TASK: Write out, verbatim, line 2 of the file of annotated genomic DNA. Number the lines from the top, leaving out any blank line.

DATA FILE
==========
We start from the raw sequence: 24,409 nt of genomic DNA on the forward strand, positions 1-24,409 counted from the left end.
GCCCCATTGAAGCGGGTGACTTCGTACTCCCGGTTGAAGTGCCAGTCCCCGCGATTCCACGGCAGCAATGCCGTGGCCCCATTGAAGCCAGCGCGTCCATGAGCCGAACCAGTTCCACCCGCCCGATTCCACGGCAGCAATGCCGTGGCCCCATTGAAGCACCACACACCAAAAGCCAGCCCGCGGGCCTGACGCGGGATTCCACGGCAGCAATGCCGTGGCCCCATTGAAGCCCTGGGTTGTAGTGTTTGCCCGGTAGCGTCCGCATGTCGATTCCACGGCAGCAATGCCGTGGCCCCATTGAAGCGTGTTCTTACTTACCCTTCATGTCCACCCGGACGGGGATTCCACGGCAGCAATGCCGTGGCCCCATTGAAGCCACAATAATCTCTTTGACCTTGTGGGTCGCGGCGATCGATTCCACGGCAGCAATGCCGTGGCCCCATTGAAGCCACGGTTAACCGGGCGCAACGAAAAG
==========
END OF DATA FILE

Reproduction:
GCCCCATTGAAGCGGGTGACTTCGTACTCCCGGTTGAAGTGCCAGTCCCCGCGATTCCACGGCAGCAATGCCGTGGCCCCATTGAAGCCAGCGCGTCCATGAGCCGAACCAGTTCCACCCGCCCGATTCCACGGCAGCAATGCCGTGGCCCCATTGAAGCACCACACACCAAAAGCCAGCCCGCGGGCCTGACGCGGGATTCCACGGCAGCAATGCCGTGGCCCCATTGAAGCCCTGGGTTGTAGTGTTTGCCCGGTAGCGTCCGCATGTCGATTCCACGGCAGCAATGCCGTGGCCCCATTGAAGCGTGTTCTTACTTACCCTTCATGTCCACCCGGACGGGGATTCCACGGCAGCAATGCCGTGGCCCCATTGAAGCCACAATAATCTCTTTGACCTTGTGGGTCGCGGCGATCGATTCCACGGCAGCAATGCCGTGGCCCCATTGAAGCCACGGTTAACCGGGCGCAACGAAAAG